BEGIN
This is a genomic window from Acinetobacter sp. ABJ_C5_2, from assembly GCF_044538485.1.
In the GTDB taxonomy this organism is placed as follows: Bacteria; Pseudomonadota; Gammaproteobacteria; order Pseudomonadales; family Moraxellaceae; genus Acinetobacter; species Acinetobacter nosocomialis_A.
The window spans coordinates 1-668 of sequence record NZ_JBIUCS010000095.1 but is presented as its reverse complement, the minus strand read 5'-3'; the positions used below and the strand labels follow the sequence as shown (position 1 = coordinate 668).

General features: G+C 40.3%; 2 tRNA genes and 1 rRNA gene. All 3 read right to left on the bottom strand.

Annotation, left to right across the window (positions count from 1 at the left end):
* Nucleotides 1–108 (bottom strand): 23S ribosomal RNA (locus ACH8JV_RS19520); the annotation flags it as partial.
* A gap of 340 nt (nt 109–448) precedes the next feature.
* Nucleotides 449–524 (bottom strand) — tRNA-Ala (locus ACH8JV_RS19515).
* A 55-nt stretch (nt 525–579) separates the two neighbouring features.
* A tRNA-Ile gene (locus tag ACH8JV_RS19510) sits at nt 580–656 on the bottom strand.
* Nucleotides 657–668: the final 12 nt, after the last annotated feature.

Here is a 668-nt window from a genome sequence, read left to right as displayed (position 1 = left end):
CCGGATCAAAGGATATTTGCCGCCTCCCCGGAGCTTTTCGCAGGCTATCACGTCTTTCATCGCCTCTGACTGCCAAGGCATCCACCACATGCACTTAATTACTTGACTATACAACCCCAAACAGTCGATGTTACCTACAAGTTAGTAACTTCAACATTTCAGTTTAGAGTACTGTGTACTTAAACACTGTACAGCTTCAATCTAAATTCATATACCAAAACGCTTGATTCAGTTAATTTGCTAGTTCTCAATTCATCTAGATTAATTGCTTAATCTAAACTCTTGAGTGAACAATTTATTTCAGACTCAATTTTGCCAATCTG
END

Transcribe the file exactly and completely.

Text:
This is a genomic window from Acinetobacter sp. ABJ_C5_2, from assembly GCF_044538485.1.
In the GTDB taxonomy this organism is placed as follows: Bacteria; Pseudomonadota; Gammaproteobacteria; order Pseudomonadales; family Moraxellaceae; genus Acinetobacter; species Acinetobacter nosocomialis_A.
The window spans coordinates 1-668 of sequence record NZ_JBIUCS010000095.1 but is presented as its reverse complement, the minus strand read 5'-3'; the positions used below and the strand labels follow the sequence as shown (position 1 = coordinate 668).

General features: G+C 40.3%; 2 tRNA genes and 1 rRNA gene. All 3 read right to left on the bottom strand.

Annotation, left to right across the window (positions count from 1 at the left end):
* Nucleotides 1–108 (bottom strand): 23S ribosomal RNA (locus ACH8JV_RS19520); the annotation flags it as partial.
* A gap of 340 nt (nt 109–448) precedes the next feature.
* Nucleotides 449–524 (bottom strand) — tRNA-Ala (locus ACH8JV_RS19515).
* A 55-nt stretch (nt 525–579) separates the two neighbouring features.
* A tRNA-Ile gene (locus tag ACH8JV_RS19510) sits at nt 580–656 on the bottom strand.
* Nucleotides 657–668: the final 12 nt, after the last annotated feature.

Here is a 668-nt window from a genome sequence, read left to right as displayed (position 1 = left end):
CCGGATCAAAGGATATTTGCCGCCTCCCCGGAGCTTTTCGCAGGCTATCACGTCTTTCATCGCCTCTGACTGCCAAGGCATCCACCACATGCACTTAATTACTTGACTATACAACCCCAAACAGTCGATGTTACCTACAAGTTAGTAACTTCAACATTTCAGTTTAGAGTACTGTGTACTTAAACACTGTACAGCTTCAATCTAAATTCATATACCAAAACGCTTGATTCAGTTAATTTGCTAGTTCTCAATTCATCTAGATTAATTGCTTAATCTAAACTCTTGAGTGAACAATTTATTTCAGACTCAATTTTGCCAATCTG